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  • Writer's pictureDahlia Foundation

Taiwan takes security lessons from Hamas, Ukraine surprise attacks


Taichung, Taiwan – On October 7, the Palestinian armed group Hamas launched a surprise attack on Israel, firing thousands of rockets that quickly overwhelmed Israel’s state-of-the-art Iron Dome air defence system while thousands of fighters infiltrated southern Israel by air, sea and land.

The significance of Hamas’s surprise attack was not lost on Taiwan’s military, which lives with a promise by Beijing’s political leaders to unify self-ruled Taiwan with China, by force if necessary.


In the week after Hamas’s raid on Israel, the Taiwanese defence ministry announced the establishment of a task force to draw lessons from the Israel-Gaza war.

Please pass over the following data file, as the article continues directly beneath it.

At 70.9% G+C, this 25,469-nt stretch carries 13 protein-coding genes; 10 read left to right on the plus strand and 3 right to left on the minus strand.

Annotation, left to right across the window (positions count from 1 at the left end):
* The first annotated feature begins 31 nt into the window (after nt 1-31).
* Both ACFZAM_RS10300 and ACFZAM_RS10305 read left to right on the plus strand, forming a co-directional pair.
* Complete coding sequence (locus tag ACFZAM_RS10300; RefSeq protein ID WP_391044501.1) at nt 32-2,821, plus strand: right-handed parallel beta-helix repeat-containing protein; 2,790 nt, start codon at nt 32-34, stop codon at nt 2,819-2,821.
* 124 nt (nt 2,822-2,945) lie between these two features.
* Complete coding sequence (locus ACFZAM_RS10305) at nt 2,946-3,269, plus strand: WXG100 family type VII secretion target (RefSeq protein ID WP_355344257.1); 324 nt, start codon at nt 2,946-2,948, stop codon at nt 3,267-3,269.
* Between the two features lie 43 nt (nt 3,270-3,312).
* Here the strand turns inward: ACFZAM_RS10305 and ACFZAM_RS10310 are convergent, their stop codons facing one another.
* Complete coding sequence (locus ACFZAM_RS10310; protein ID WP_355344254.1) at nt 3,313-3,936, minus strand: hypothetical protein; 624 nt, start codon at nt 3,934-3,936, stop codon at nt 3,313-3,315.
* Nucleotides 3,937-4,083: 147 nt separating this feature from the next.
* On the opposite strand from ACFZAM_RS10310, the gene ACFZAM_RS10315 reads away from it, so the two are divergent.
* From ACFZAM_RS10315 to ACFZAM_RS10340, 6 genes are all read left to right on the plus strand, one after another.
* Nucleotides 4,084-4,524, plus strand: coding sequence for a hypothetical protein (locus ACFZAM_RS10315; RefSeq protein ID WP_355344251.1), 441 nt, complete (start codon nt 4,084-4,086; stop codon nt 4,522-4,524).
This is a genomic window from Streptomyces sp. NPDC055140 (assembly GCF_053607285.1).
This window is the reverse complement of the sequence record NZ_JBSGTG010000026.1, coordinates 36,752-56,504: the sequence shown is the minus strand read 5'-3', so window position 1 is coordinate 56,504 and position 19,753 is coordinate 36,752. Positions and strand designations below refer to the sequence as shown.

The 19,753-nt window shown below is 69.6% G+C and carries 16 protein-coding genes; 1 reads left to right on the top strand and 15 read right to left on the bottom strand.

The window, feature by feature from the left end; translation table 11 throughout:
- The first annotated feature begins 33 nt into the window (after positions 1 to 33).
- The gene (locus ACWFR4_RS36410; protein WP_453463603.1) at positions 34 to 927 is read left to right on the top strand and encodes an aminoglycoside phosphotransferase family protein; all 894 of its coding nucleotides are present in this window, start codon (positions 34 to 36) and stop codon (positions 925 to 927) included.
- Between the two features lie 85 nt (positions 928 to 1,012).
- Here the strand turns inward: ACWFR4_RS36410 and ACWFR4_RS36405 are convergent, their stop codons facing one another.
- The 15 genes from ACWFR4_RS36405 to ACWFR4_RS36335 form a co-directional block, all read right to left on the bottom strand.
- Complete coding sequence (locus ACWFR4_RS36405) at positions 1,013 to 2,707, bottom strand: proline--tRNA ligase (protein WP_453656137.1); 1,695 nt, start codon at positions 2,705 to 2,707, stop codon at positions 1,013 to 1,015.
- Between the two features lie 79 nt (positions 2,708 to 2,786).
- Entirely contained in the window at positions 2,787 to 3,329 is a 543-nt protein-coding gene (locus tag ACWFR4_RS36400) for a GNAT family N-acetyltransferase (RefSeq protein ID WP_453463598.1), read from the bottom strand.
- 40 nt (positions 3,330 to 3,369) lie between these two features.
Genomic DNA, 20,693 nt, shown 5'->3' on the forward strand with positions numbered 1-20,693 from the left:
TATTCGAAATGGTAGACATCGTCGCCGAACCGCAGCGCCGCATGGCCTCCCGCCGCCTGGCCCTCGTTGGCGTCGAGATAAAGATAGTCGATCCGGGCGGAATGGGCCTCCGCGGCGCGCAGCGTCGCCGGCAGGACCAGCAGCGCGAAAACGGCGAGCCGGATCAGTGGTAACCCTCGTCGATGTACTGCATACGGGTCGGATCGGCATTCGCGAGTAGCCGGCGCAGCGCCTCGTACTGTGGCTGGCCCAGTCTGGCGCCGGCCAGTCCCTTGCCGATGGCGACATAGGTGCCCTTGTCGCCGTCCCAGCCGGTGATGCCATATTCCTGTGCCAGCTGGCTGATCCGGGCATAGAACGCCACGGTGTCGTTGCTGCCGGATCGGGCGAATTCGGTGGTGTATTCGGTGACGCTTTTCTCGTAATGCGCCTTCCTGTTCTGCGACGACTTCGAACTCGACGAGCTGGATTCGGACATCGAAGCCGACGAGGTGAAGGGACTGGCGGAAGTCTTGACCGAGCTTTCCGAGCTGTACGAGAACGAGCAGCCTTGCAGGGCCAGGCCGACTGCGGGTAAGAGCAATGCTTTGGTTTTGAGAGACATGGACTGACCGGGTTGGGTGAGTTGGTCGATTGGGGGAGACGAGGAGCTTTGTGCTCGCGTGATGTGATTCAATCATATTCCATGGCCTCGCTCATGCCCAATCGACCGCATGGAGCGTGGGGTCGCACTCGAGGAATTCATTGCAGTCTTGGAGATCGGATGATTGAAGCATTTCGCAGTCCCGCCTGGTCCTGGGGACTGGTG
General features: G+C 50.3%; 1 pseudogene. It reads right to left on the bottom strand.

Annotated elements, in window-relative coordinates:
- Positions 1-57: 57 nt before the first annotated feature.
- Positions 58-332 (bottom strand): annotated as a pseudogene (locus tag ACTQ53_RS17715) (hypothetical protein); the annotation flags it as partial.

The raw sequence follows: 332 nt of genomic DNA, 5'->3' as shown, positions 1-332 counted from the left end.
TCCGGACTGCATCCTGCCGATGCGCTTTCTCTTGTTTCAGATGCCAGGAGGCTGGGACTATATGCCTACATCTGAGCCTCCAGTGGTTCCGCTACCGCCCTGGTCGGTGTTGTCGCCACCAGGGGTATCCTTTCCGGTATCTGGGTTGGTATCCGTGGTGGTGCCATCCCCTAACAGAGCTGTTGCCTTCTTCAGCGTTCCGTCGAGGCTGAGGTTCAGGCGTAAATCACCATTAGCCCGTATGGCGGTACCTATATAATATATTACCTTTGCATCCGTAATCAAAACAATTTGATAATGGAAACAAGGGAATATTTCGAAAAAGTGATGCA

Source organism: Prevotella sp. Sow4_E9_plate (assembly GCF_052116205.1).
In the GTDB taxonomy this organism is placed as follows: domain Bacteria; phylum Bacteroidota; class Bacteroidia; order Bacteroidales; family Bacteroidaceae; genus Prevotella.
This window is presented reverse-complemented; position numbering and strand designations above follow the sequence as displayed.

Taiwan’s defence minister, Chiu Kuo-cheng, has said that an initial lesson is that intelligence gathering will be key to counter China’s threats.

Taiwan also has the sea, said 42-year-old Tony Wei, who is a member of the Taiwanese reserves and a dentist by profession.

Taiwan is separated from China’s east coast by a 130-kilometre (81-mile) stretch of ocean known as the Taiwan Strait which acts as a natural barrier and early warning system should Beijing try to overwhelm Taiwan in a surprise attack.

“To invade Taiwan, they (the Chinese military) have to gather a very large fleet,” Wei told Al Jazeera.

China’s mobilisation of such a naval force would probably be detected by Taiwan, giving the self-ruled island time to ready for an invasion or even launch a preemptive attack, Wei said.


Still, the Hamas raid – largely considered unimaginable by military analysts before it happened – has made Wei question whether Taiwan truly possesses the capabilities necessary to counter a potentially determined Chinese military.

“The Israelis have a very powerful military, an effective intelligence service and a lot of American support,” Wei said. “If even Israel can be surprised and overwhelmed, then what about Taiwan?”

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